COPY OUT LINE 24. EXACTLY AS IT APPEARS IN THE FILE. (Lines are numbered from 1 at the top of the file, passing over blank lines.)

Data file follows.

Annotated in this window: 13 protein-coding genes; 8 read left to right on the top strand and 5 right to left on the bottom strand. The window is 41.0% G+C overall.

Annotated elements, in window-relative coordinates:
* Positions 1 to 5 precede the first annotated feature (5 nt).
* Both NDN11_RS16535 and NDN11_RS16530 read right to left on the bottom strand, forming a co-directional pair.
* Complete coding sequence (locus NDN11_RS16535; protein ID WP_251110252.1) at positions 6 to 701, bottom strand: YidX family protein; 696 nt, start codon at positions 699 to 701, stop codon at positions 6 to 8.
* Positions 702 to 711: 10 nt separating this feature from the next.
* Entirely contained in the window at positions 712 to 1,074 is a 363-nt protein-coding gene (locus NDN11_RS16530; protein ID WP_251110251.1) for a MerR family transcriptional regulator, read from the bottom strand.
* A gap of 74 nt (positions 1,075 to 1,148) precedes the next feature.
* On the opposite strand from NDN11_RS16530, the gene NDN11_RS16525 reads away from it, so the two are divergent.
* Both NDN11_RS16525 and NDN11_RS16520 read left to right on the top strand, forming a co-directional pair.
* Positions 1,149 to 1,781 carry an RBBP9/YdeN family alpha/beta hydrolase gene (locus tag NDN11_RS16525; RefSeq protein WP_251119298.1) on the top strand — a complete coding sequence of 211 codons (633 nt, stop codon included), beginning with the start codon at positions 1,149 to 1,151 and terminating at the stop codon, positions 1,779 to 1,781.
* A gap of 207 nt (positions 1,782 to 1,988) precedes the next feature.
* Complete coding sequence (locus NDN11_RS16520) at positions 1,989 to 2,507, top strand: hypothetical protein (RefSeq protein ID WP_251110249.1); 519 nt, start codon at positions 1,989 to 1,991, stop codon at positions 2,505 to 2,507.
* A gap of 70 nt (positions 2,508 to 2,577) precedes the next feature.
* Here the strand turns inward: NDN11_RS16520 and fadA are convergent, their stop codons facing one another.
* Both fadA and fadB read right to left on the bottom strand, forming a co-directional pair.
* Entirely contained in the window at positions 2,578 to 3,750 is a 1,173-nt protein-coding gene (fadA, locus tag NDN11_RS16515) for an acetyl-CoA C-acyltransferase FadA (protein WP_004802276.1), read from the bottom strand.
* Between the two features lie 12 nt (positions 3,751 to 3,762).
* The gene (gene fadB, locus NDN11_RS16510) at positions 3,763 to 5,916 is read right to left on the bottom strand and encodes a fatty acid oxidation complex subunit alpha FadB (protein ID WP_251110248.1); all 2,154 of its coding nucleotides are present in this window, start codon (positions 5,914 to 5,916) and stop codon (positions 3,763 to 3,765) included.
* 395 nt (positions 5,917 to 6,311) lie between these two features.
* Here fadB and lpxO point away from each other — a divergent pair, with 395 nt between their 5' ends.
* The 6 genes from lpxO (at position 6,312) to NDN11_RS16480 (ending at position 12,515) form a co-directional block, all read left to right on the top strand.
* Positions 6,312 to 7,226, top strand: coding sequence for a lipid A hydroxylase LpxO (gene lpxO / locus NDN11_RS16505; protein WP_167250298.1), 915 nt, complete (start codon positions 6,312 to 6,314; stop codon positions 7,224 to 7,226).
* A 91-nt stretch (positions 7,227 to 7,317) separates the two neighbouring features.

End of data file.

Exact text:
* A 91-nt stretch (positions 7,227 to 7,317) separates the two neighbouring features.